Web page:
Der Hauptmann und der Hund
(The Captain and the Dog)

By: William H. O'Donovan, Jr.

This is a story of a conversation that took place between my father, Bill O'Donovan, Sr., and his brother-in-law, Jerry Thompson, shortly after the end of WWII.

Jerry or "Red" Thompson had always impressed me because he enlisted into the U.S. Army as a private and worked his way up to a Lt. Colonel in the Signal Corps.  My father, Bill O'Donovan, was a Captain and Commander of B Company, 273rd Infantry Regiment, 69th. Infantry Division.

Jerry and Bill became close friends after the end of WWII.  One day, they were talking about their military exploits during the war.  Jerry asked Bill if there were any times that he was really scared barring the normal showering of German 88's! during his time in Germany with the Fighting 69th.  My father quickly smiled and thought of two occasions that came to mind.  

Both  occurred when he had gone to exercise his bladder.  The first was at night when the company was in total blackout conditions and it was difficult to see your own hand in front of your face.  They were on the front line, and my father had walked about a block and began his normal function of relief.  Suddenly, after hearing a slight rustling noise, he felt a warm flow begin to trickle down the side of his trousers.  Immediately, he thought that he had been stabbed by a German soldier and prepared himself for the excruciating pain that would most assuredly follow.  As he reluctantly did a half turn, he saw a huge dog that was still urinating on him, with a leg raised high into the air, almost arrogantly awaiting the response of a returned salute.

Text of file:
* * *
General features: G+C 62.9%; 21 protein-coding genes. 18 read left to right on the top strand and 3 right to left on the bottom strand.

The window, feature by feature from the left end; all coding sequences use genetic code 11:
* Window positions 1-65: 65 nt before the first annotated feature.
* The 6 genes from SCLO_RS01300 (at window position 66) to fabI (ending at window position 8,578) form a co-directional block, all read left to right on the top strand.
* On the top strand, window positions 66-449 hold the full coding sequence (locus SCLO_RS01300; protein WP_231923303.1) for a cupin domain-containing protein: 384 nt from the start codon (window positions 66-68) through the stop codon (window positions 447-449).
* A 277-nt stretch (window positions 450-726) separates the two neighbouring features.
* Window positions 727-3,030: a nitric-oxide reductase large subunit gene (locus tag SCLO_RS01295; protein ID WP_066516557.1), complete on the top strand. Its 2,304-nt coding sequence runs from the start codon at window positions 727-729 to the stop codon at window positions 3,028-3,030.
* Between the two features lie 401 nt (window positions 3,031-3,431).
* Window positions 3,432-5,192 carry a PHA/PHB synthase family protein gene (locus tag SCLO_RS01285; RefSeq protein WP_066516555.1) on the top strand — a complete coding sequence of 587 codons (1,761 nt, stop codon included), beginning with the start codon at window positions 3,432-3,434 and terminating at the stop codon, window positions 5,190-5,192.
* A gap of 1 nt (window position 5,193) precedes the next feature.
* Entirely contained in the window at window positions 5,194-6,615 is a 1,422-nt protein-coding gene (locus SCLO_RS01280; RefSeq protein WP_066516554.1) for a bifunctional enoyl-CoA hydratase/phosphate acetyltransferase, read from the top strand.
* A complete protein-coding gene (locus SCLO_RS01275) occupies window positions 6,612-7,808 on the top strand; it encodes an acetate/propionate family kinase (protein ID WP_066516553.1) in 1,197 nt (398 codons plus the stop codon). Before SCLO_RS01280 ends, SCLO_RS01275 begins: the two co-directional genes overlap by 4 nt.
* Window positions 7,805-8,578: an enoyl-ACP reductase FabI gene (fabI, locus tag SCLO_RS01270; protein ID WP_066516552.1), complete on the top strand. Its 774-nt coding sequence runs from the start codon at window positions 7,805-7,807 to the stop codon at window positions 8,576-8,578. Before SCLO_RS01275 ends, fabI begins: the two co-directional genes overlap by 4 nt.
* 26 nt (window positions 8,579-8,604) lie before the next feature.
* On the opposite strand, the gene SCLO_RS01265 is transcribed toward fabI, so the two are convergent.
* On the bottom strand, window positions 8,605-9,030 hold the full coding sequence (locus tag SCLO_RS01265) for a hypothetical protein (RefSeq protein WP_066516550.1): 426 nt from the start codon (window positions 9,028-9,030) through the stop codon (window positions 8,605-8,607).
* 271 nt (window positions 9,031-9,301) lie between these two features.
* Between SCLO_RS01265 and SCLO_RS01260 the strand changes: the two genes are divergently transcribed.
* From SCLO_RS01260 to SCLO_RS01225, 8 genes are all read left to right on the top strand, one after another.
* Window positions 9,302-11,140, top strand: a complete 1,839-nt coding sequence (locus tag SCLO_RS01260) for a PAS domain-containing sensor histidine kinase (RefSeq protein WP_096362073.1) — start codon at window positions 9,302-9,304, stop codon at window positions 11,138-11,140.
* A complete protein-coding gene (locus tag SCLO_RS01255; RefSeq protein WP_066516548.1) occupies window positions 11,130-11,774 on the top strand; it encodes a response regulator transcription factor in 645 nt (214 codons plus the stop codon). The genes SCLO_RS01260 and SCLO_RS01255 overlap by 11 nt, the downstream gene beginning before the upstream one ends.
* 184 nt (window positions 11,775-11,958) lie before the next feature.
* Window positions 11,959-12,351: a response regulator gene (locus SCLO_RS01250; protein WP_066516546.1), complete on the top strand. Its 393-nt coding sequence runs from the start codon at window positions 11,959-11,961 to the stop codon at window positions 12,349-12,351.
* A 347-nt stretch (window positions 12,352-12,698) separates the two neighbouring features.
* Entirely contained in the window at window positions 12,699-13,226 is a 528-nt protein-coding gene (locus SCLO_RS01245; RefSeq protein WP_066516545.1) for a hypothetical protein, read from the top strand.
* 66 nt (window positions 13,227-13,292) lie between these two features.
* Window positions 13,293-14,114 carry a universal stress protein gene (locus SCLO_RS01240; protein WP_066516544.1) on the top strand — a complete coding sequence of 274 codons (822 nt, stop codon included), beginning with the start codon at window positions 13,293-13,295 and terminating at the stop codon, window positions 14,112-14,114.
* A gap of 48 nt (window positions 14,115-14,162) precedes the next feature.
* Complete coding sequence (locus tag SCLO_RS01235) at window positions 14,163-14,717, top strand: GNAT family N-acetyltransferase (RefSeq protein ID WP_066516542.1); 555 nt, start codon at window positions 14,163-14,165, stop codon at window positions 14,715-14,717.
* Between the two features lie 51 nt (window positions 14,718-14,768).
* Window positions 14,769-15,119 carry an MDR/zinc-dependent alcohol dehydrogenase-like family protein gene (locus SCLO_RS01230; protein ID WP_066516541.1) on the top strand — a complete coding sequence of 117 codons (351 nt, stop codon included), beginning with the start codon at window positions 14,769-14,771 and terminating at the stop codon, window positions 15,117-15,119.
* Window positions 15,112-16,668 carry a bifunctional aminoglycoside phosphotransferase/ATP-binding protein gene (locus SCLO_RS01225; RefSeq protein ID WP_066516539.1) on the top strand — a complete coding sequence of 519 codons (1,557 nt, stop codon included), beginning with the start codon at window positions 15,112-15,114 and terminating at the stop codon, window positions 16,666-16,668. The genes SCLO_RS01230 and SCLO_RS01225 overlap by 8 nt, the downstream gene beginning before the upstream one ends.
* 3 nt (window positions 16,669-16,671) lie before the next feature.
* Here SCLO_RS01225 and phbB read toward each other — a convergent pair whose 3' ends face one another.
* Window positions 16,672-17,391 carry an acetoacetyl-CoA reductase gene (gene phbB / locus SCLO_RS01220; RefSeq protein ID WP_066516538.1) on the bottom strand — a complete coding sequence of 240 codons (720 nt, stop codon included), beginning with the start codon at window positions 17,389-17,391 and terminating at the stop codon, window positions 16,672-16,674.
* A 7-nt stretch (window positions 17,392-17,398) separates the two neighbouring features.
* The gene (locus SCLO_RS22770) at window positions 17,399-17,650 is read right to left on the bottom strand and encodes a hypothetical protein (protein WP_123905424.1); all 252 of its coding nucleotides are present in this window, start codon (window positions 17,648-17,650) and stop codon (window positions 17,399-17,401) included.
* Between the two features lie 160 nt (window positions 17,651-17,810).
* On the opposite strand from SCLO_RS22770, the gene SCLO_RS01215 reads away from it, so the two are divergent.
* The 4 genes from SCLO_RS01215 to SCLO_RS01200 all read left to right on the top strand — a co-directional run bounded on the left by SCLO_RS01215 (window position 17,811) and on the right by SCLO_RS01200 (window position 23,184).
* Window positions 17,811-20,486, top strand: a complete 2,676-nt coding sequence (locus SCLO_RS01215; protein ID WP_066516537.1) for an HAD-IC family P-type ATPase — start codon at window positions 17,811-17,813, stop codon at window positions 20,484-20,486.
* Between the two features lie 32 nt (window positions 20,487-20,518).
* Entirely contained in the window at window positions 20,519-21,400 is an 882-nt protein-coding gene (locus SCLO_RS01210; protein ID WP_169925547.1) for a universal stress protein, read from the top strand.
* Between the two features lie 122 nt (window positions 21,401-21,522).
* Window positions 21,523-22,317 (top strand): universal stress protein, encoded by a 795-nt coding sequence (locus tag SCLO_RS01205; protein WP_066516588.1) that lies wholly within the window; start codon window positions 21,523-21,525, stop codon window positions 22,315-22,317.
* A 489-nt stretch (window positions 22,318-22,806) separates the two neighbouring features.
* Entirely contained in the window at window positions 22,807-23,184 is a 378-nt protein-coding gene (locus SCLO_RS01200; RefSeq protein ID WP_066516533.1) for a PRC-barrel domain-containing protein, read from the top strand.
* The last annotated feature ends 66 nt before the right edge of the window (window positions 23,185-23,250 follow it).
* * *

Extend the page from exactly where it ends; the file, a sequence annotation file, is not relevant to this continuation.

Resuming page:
The second frightening experience was when he laid his Sub-Thompson Machine Gun against a tree and had just begun to relieve himself.  Suddenly three German soldiers stepped from behind their cover while he stood literally in mid-stream.  His first thought was to throw his hands up but suddenly realized how ridiculous this might appear, so he reached for his Thompson and yelled at them to drop their weapons.  Two of the soldiers had MP-44's and the other had a Mauser Rifle.  All three soldiers raised their hands and were taken prisoner by the lone Infantry Captain taking a pee.  I don't believe that my father ever comprehended why none of the three German soldiers had chosen not to shoot him and decided to surrender instead.